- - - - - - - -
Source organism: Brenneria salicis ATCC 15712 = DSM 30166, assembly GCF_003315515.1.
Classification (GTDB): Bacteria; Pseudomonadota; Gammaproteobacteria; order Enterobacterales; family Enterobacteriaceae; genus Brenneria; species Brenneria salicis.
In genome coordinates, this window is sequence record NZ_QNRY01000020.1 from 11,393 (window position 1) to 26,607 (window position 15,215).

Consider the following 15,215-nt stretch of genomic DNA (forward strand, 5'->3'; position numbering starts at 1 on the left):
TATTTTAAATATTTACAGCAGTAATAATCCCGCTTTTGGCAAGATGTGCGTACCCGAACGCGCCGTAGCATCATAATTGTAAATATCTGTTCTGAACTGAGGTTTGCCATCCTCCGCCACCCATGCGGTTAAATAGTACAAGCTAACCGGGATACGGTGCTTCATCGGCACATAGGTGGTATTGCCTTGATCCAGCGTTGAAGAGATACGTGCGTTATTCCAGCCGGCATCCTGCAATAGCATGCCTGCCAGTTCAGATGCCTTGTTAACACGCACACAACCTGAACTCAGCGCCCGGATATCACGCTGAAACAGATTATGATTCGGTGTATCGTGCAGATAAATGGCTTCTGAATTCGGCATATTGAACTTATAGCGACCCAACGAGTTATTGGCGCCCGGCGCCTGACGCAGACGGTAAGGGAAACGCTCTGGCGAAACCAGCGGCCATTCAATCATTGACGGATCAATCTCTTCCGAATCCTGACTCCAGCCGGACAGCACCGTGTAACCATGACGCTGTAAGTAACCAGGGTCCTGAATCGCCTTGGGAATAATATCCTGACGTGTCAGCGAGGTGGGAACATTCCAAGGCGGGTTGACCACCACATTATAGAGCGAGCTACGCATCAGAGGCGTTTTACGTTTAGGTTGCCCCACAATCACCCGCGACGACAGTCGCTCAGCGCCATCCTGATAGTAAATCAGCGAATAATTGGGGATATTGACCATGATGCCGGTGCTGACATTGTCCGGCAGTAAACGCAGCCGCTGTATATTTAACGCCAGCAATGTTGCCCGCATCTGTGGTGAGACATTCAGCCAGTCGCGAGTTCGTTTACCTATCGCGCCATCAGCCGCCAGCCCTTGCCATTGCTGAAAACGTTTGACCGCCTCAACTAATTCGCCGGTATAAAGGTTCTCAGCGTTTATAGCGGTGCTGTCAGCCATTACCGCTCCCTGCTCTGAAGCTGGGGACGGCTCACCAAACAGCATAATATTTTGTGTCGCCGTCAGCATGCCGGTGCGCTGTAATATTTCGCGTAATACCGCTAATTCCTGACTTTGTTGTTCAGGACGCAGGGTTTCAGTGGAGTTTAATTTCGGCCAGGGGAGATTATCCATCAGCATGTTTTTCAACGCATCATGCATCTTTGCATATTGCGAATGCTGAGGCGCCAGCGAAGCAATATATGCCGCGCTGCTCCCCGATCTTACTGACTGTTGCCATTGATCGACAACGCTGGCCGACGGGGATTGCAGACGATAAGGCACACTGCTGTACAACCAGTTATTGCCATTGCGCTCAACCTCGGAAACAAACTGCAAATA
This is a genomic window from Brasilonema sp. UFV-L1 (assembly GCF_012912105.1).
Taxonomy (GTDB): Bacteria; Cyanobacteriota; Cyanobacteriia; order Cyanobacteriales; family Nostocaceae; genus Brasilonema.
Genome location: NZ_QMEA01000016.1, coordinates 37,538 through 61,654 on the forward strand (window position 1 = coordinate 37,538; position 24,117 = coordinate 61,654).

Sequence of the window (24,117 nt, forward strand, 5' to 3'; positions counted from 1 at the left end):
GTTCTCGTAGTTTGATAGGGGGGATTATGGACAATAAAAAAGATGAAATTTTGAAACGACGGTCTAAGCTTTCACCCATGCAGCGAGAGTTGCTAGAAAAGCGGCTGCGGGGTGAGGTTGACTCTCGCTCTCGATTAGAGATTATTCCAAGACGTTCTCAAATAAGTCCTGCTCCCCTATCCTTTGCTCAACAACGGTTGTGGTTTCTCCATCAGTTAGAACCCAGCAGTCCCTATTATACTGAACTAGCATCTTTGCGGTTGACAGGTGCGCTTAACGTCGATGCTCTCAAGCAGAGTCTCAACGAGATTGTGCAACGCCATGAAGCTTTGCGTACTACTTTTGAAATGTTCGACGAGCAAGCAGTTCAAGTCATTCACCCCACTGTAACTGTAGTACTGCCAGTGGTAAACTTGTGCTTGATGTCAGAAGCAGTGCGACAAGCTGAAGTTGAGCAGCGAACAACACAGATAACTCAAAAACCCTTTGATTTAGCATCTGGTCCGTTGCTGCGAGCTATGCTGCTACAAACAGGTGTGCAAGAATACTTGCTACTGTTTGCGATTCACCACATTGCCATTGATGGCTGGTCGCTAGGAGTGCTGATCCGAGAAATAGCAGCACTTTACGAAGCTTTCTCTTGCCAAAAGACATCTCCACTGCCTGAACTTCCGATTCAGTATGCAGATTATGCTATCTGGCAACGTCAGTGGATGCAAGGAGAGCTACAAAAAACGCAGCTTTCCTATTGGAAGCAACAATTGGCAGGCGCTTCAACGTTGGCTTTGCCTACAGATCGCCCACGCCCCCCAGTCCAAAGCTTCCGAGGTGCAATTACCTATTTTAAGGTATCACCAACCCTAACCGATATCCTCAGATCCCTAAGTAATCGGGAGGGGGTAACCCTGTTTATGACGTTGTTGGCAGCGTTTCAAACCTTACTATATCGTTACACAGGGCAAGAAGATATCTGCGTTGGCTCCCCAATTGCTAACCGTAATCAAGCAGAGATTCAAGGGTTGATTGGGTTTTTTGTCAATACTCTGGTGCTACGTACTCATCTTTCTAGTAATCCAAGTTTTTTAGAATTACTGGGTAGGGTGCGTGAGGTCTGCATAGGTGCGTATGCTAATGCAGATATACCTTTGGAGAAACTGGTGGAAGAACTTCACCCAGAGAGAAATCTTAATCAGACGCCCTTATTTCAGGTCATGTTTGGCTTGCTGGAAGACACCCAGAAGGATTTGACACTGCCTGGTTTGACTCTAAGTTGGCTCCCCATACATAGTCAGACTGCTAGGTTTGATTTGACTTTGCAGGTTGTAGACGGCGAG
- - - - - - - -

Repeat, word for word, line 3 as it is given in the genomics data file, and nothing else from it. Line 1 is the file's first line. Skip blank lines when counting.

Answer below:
In genome coordinates, this window is sequence record NZ_QNRY01000020.1 from 11,393 (window position 1) to 26,607 (window position 15,215).